I prefer playing on a monitor for faster response times and better input lag but consoles really are made to play on a TV.December 20, 2017 at 3:41 pm #46109
For users considering 27 – 32″ models, though, the TV market is far less appealing. And the large models with ‘proper’ HDR implementations (FALD or OLED) have a price tag to reflect this. Just like the more expensive monitors with HDR. Not all HDR-capable models are particularly expensive and I suspect LGs upcoming models will include cheaper options. As I suggested above, even proper mapping of a wider colour gamut can be expected, without significant cost implications.
You’d also have to forget FreeSync on the vast majority of TVs and this is a nice bonus that some monitors provide. FreeSync over HDMI simply requires newer port controllers and scaling electronics. It doesn’t add cost and is common on many recent FreeSync models of various cost.January 19, 2018 at 6:51 am #46501
The result is that the XB271HU has the better image quality (crisper, better contrast, more pop) than the Dell and the Samsung and is NOT blur at all as it should be; on the contrary: the Acer shows more details (= is sharper) than both monitors: How is this possible!? Did Sony added the 1440p support for the PS4 and we don’t know that?
I compared the same monitors on the PC with Titanfall 2 and The Division and here I can clearly see that the Acer shows a blur image at 1080p compared to the Dell and the Samsung.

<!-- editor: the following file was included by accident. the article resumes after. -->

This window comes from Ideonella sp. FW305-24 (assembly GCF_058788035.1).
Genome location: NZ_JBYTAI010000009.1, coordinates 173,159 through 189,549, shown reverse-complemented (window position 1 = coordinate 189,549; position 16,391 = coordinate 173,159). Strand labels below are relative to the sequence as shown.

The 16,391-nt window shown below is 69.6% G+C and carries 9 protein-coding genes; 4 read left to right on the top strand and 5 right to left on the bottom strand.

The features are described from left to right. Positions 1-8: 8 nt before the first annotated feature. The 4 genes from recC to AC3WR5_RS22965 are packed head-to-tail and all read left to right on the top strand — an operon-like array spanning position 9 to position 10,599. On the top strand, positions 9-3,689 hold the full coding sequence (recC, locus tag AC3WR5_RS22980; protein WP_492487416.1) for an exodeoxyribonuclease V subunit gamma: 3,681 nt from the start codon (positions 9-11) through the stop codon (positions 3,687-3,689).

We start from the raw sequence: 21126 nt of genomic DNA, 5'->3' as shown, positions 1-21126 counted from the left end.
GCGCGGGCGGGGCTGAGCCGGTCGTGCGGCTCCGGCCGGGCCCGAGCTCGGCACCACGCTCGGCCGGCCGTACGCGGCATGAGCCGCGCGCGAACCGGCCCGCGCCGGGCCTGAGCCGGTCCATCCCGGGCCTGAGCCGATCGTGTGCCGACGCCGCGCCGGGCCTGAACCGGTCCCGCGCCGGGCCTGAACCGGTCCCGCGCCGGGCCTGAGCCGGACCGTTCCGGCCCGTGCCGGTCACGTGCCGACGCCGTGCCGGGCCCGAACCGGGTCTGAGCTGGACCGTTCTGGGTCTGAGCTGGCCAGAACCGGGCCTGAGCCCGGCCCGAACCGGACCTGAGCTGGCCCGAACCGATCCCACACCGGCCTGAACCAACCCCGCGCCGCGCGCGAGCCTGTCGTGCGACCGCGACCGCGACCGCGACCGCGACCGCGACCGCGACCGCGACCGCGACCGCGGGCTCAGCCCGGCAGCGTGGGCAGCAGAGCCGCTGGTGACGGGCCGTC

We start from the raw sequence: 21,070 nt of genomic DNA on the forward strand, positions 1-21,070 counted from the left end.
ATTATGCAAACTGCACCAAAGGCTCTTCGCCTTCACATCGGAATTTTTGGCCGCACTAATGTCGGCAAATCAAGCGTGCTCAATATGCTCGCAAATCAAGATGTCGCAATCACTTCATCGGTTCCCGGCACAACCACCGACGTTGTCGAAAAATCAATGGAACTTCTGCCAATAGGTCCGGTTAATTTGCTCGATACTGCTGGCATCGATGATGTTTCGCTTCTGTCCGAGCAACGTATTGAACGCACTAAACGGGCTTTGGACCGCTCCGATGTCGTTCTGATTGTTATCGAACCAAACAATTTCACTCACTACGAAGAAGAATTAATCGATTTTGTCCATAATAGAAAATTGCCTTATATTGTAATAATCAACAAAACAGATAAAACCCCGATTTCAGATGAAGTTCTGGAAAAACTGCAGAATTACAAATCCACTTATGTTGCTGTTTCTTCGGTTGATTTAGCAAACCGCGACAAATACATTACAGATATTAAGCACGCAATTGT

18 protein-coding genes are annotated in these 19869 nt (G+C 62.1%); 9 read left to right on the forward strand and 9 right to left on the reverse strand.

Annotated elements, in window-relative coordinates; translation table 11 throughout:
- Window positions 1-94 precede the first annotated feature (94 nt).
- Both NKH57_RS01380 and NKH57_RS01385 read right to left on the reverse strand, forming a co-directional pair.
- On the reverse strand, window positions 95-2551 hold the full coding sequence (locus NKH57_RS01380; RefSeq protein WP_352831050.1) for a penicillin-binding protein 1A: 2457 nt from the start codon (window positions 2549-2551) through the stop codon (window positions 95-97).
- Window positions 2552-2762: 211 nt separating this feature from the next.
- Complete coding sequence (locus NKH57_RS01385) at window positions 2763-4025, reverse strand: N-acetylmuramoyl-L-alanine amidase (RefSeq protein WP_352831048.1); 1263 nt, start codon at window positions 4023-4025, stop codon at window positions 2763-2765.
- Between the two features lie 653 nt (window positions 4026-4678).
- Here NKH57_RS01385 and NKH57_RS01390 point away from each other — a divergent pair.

By the way: because I was not satisfied with the Samsung anymore – after the Acer – I did the Dell a chance again. I bought this another time and: It has NO pixel inversion as the previous model. It has for me an overall better image quality (…) than the Samsung and the response time is excellent! Maybe you should consider the Dell as console gaming monitor.January 19, 2018 at 7:49 am #46502
I’ve heard other users suggest that 2560 x 1440 is in fact supported on the PS4 Pro on some titles, yes.January 19, 2018 at 7:51 am #46503January 19, 2018 at 7:54 am #46504
Those posts are too old, they could well have added support retrospectively.
Oh and by the way, the recommendations section is being revamped at the moment. So may include the Dell S18H models which I have used at IFA and have received some good user feedback for. The XB271HU seems to outclass the currently recommended AOC in terms of price and availability, too, so that’ll be changed shortly.
And how do you find the screen surface on the Dell?
Edit: Should never post here when I’ve first woken up… You mentioned you’re using a splitter with a native Full HD screen, so it will of course be running at 1920 1080. It might well be that you simply preferred the ‘fake’ interpolated and slightly oversharpened image. Personal preferences coming into play there.January 19, 2018 at 10:53 am #46506
Here you find an image comparison (left Acer, right Dell): https://imgur.com/a/OwAv7
1. the Acer is a bit darker on these photos but if I set the brightness in the game it isn’t dark anymore.
2. Further, I noticed that on the Dell I should set the contrast to 100% (from 75% standard) if the image as to be more brillant – but it is not so brillant as the Acer. According to the Lacom Test, the Dell at 100% contrast is not oversaturated. Can it be? For informations: on the Acer I did just set the color to R: 96, G:93, B: 100 and other settings are on standard as many suggested.